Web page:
The Ballad of Songbirds and Snakes (The Hunger Games #0.5)

I was blown away by The Hunger Games. Really. It is not often that a book just gets to me. As my late friend, Joy, said, “The entire concept of this book is so unlike anything I would want to read… why did I start reading it and find that I could not put it down?” That’s how I felt. It was an unbelievable book.
If you haven’t seen my reviews of the other books, you might want to check them out first:

So, how did The Ballad of Songbirds and Snakes rate? First, let me tell you a little bit about the book without giving too much of the story away. It’s the 10th year of the Hunger Games at the Capitol of Panem. Previously, not many people watched The Hunger Games, which are held in a bombed out arena in the Capitol. This year will be different.


Mentors from the Academy will be chosen. One of them is a certain Coriolanus Snow; that’s right, the future President Snow is an 18-year old Academy student, and he ends up with the worst possible district tribute, District 12 (of course), and the girl (of course).

The tribute is Lucy Gray Baird. On the day of the reaping, she drops a snake down the mayor’s daughter’s shirt. When she gets on stage, she sings a song, hence the title Songbird and Snakes. She’s not really from District 12, she’s “Covey,” not belonging to any particular district, but that’s where she and the rest of the Covey wound up after the war.

Of course, this is years before the slick production of the Hunger Games that we are used to. The tributes are hauled to the Capitol in an uncleaned cattle car and literally dumped in the monkey house at the zoo. Food and water is not a priority for the tributes, since all but one will be dead soon, anyway. Their mentors gets precious little time with the tributes before the Games begin.

The Dean of the Academy, the creator of the games, and the Gamemaker, ask the students for suggestions on how to attract more viewers to the Games. Snow’s suggestions are taken as the best, so now betting will take place on the tributes, and mentors will be able to have food and water delivered to their tributes in the arena. That’s right, our buddy Snow came up with those ideas.

That’s about all I can tell you without some serious spoilers.

The Ballad of Songbirds and Snakes did not have to be 500 pages long. I struggled to stay engaged throughout. There are so many times when nothing is happening! There’s very little tension in the book because you know how Snow ultimately turns out, so none of his grappling with choices should shock you. Sure, he’s an idealistic kid who struggles with some of the nature vs. nurture arguments, but we all know he slips to the dark side eventually.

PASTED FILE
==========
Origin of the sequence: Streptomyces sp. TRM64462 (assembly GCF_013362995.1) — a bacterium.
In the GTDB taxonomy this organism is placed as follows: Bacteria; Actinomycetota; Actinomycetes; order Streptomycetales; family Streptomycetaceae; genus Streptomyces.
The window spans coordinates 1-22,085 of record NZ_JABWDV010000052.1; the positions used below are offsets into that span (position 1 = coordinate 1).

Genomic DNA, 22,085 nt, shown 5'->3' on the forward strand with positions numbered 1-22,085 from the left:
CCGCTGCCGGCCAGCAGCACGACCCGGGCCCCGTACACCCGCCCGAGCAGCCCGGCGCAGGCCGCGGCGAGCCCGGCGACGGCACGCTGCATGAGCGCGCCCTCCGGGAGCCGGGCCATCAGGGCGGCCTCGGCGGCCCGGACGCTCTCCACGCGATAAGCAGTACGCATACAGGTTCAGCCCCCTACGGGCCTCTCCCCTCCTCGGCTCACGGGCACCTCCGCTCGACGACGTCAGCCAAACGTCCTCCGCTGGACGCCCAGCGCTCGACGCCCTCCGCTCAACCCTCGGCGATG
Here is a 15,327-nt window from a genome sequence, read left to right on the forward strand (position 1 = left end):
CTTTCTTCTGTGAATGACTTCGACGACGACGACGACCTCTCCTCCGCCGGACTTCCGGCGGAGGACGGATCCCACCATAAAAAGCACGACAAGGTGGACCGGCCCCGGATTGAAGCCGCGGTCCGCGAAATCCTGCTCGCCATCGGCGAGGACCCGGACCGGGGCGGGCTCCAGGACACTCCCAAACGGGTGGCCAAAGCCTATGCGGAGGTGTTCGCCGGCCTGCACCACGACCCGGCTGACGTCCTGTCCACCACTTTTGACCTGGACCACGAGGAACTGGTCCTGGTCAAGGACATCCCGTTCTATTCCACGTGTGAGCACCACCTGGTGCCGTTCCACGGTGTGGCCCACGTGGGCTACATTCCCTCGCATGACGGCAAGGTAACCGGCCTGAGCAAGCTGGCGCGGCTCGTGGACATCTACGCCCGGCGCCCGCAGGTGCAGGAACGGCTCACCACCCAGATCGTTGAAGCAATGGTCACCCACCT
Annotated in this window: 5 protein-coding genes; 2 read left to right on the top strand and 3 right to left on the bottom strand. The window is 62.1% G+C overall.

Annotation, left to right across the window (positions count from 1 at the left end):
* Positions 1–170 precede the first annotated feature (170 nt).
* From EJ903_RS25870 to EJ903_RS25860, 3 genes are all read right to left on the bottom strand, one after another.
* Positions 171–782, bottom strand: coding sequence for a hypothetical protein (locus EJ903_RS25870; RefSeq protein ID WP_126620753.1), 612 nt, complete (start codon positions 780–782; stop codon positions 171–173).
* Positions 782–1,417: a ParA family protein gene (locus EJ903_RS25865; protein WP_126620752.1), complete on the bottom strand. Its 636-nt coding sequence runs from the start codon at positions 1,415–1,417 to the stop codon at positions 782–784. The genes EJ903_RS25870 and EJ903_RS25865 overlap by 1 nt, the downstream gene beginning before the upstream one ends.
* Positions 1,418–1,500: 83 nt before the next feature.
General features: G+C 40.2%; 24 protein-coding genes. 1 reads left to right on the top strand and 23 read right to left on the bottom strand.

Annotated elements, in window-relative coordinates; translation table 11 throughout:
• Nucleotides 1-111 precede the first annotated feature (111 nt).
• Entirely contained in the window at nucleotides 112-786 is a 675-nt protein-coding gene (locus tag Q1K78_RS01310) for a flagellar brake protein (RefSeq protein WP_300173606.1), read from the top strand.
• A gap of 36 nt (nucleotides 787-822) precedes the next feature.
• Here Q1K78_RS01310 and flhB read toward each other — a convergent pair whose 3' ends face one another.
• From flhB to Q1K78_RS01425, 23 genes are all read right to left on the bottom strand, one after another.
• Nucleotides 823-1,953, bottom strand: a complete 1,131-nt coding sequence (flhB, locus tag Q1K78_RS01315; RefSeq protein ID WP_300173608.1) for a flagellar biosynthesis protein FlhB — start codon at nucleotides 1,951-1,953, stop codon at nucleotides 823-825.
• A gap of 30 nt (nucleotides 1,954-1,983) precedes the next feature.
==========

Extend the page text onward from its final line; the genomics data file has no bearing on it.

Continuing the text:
The real action is in the last third of The Ballad of Songbirds and Snakes, which was predictable, as Snow spends some time in District 12, where he goes absolutely bonkers when he hears the mockingjay. Really, there’s no good reason why, but Suzanne Collins keeps hammering the point home that Snow hates mockingjays in an attempt to tie that to his future ever-loving hatred of Katniss Everdeen. And he’s introduced to the katniss root. Boom.

I thought the last 50 pages or so was where all the action was after plodding along for so long, and then the ending was rushed. The ending also left the door open to more sequels with Coriolanus Snow as he rises in power.

So if this isn’t a villain origin story, what is it? The Ballad of Songbirds and Snakes is a bloated, vain attempt to cash in on the wild success of previous works (a new movie was in the works before the book was even finished). I could be in the minority here, though, as I thought the Harry Potter books got quite bloated and in need of an editor in the later volumes, too.

In the end, if you enjoyed The Hunger Games trilogy, you may come out of this wishing Suzanne Collins had left well enough alone.  Conversely, I’ve heard others rave about this book. But one thing’s for sure: it’s not a slam-dunk favorite like the original book.

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  1. Thanks! I loved the Hunger Games books and after hearing similar reviews I think I will skip this one. I would rather read a book about Katniss’ kid than a young Snow.


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